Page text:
. . . Political leaders promoting changing policies.
. . . Organizational leadership touting new products or strategies.
. . . Team leaders outlining a process improvement.
Leaders everywhere think their job is to create change across their team, organization or industry.
And they are wrong.
You can create broad change across people and distance, but you can’t do it by changing the organization.
You can only achieve by helping individuals make the choice to change.
In other words, organizations don’t change, people do.
In the political arena, you’ve heard the phrase, “all politics is local.” For our purposes today let me modify it to say “All change is individual.”
So, if you agree with my assertion, how can you use that insight to get to your desired end goal of new processes, projects, products and behaviors?
Here are five things you can do.
Five Ways to Influence Change
Start with yourself. How easily are you influenced to change by someone who isn’t changing themselves? An Android user isn’t likely to convince you to buy an iPhone and a couch potato won’t be a compelling advocate for reading more. If you want to influence others to change, you must begin with yourself — your level of belief is critical to your success.
Open conversation. Too many changes are introduced with PowerPoint and polished, practiced presentations. Stop that approach! Introduce the situation and the need for change as you see it and have a conversation with people about their concerns, fears and ideas. Recognize their initial resistance not as threat but as energy to be used. Telling won’t work. Selling is limited in application. But a conversation that allows people to understand and express themselves moves people more quickly towards a change.
Pick the easy fruit first. If you have ever needed to pick the apples off of a tree, you probably started with the fruit closest to the ground. Picking all the apples doesn’t mean you have to start at the top of the tree! In order to influence the entire group, start with individuals most likely to be open to the change. Notice those who seem most receptive. Think about who has been open to similar changes in the past. Going to these people first will help you build your confidence, and build a cadre of people to help influence others.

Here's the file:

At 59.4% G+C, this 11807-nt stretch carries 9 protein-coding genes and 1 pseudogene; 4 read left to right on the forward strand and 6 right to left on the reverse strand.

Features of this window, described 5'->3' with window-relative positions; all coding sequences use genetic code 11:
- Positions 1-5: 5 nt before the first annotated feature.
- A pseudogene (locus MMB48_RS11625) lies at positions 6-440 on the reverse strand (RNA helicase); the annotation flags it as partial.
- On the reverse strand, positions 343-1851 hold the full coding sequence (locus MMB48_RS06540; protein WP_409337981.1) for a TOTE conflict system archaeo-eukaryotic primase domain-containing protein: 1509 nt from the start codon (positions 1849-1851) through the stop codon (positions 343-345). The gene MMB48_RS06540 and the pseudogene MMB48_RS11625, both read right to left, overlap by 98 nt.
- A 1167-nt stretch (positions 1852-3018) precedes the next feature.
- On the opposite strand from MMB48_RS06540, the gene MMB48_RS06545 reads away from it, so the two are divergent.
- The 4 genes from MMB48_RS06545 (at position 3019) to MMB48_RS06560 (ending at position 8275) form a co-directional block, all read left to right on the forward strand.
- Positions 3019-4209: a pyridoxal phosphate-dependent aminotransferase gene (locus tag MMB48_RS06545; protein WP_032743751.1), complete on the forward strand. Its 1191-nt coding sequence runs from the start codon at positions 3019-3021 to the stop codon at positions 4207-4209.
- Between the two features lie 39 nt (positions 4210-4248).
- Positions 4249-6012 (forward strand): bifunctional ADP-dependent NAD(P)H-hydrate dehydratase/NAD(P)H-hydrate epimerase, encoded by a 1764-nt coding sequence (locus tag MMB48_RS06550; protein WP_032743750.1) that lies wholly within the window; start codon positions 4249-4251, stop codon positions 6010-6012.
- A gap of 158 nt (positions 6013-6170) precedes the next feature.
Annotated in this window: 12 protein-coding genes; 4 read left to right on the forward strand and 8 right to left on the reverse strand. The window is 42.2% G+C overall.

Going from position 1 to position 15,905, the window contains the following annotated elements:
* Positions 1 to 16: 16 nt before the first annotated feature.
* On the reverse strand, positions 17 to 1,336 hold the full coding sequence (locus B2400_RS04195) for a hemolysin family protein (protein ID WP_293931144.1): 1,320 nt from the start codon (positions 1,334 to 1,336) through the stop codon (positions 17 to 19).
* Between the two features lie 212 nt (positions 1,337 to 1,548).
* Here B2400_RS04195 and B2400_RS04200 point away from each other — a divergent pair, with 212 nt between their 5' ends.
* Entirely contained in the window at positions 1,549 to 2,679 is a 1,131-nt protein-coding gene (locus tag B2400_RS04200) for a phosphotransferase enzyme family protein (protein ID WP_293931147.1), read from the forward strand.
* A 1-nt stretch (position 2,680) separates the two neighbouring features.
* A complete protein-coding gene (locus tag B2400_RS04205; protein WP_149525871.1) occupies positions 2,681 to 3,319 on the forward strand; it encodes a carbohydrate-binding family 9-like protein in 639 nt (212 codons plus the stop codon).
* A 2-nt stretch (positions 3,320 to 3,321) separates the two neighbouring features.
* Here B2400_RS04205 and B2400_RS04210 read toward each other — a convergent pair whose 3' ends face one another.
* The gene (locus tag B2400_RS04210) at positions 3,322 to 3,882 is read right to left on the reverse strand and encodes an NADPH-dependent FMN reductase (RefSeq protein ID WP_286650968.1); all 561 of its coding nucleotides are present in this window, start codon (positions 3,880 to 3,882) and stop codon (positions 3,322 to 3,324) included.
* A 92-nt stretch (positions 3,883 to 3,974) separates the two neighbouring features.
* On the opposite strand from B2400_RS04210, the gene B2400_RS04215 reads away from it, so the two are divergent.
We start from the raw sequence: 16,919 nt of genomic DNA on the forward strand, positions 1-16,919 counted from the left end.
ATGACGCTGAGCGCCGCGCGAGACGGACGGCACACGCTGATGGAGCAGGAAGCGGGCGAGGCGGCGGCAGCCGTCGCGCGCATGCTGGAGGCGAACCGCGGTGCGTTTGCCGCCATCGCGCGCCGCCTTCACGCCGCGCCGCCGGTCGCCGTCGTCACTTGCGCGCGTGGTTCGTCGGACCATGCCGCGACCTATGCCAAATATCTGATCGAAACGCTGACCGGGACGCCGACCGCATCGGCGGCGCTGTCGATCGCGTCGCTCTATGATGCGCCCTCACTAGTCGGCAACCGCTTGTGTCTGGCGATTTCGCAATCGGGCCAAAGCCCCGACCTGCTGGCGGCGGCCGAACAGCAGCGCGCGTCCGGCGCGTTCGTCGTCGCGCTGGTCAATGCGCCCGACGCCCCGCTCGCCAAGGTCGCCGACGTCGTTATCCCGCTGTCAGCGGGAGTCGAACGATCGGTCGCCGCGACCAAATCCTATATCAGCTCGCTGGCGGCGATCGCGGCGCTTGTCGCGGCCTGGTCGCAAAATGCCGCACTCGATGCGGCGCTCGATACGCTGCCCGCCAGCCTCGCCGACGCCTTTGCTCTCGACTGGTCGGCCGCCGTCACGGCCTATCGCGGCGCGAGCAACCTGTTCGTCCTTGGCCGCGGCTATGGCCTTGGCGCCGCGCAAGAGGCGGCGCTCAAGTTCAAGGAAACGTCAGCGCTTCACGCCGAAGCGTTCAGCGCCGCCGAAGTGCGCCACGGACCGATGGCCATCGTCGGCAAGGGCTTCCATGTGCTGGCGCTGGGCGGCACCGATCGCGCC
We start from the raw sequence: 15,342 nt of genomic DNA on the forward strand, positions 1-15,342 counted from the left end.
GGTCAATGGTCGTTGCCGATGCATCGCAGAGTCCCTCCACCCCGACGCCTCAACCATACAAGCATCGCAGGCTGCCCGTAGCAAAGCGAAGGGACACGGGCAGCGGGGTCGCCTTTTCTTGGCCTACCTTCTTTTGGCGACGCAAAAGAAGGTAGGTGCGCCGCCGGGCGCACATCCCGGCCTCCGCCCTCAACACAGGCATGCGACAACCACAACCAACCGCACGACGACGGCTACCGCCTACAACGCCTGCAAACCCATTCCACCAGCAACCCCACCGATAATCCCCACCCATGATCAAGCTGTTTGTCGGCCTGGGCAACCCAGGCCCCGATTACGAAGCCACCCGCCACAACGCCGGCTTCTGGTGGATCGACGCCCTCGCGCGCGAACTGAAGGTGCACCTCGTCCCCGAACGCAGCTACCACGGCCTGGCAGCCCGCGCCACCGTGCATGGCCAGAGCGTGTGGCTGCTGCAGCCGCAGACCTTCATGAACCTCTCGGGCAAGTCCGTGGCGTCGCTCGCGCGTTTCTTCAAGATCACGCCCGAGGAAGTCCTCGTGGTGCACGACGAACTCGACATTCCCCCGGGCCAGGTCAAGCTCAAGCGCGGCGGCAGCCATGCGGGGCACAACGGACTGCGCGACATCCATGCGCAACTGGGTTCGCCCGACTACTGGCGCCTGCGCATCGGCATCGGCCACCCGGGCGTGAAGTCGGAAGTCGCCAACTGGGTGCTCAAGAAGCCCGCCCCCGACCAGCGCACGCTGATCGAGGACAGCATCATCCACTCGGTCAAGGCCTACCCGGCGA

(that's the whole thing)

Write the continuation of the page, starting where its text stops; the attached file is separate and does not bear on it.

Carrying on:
Engage their help. Politicians do this well. Once they begin to build support they enlist the help of early supporters to help the influence others. They know they can’t do it alone and they understand the power of momentum. You don’t have to, and if you are trying to change a group of any size, you can’t, do it yourself. Engage those who are excited about the change. Support them with the same approaches you are using; encourage them to influence change on person at a time. The power of the extra help, plus the emotion of the momentum, will move you closer to your goal quicker.
Be patient. Have you been influenced to change quickly in every past situation? Have you ever seen an entire group of people all ready to change at the same moment? Change isn’t always easy. Just because you have some early adopters on board today doesn’t mean everyone else will jump on the bandwagon tomorrow. When you realize that all change is individual, you see that it will take some time. Remember that if your change is important, your patience will be rewarded.
There is lots more to creating change for individuals (and certainly how that ripples to organizational change) than can be shared in one brief article. But if you combine these five strategies with what you already know, and let all of your change leadership be guided by the premise that all change is individual, you will be on a path to more successful and more lasting change.
For even more change management resources, check out the Remarkable Learning teleseminar, Change Without Migraines: Management strategies to build support for and eliminate resistance to change. Learn more here.
photo credit love2dreamfish